• Simulated aggregates of ice crystals
  • Images of ice fog crystals

Cloud Physics research

The IPAS model: Ice Particle Aggregate Simulator.

I have recently written a program which simulates ice particle aggregation in clouds. When people think of ice crystals, they of perfect hexagonal crystals, similar to the crystals shown in the images above. In reality though, most particles in clouds are aggregates of many of these hexagonal crystals. Anyone who has been caught in a snow storm has seen blobs of snow crystals stuck together, often with the components too small to identify hexagonal shapes. I created the IPAS model in order to simulate the formation of these larger aggregates and snow flakes. The model is written in IDL programming language and is on the order of 10,000 lines of code.

The IPAS model starts by defining a single seed crystal. In a three dimensional coordinate system, the twelve points representing the points of a hexagonal prism are saved. A random number generator is then used to introduce additional hexagonal particles into the "computer space". Calculations are done to determine where and if the particles would hit and attach to each other. After a crystal is added to the seed crystal the entire particle is oriented as it would be while falling through a cloud. The process is repeated and additional single crystals or aggregates are added. I can simulate ice crystal aggregates with up to 300 component crystals on a 4 year old desktop PC. There are several different types of instruments that are used to take pictures of ice particles in the sky. At each step of building the aggregates, I can simulate what these instruments would see. I have used these IPAS simulated particles in combination with instrument measurements to learn about atmospheric ice particles.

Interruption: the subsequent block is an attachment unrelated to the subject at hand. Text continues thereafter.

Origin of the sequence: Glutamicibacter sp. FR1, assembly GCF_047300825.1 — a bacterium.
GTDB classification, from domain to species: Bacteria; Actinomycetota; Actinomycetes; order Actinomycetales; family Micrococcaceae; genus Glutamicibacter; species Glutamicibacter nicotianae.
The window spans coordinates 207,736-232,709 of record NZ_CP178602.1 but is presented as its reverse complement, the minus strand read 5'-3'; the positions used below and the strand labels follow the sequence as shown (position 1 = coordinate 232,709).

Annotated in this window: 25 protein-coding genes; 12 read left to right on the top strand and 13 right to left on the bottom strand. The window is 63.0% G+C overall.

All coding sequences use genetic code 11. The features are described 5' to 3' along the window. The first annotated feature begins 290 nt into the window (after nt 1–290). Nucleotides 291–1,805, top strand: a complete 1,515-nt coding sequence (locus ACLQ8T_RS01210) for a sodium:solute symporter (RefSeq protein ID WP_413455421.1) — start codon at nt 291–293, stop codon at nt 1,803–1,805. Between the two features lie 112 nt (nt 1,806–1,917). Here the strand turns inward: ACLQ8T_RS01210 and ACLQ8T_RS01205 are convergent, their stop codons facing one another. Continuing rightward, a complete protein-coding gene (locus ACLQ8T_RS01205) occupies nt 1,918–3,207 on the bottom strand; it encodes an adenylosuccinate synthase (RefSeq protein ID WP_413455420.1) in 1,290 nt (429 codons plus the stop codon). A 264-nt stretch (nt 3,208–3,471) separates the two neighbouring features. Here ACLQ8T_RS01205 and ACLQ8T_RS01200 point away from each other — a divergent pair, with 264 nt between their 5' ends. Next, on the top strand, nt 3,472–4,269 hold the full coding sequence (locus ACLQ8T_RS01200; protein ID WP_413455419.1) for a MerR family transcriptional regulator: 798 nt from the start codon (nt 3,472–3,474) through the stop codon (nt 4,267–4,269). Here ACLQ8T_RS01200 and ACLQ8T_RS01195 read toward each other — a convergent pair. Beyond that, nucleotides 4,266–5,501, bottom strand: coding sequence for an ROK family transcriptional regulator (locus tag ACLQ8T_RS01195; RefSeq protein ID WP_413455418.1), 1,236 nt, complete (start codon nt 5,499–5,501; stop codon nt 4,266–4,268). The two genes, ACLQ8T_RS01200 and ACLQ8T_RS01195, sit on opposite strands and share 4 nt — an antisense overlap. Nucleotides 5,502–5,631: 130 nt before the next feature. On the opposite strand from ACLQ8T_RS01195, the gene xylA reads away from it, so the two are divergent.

Many of my recent ice cloud publications have used the IPAS model in different ways to better understand atmospheric ice clouds.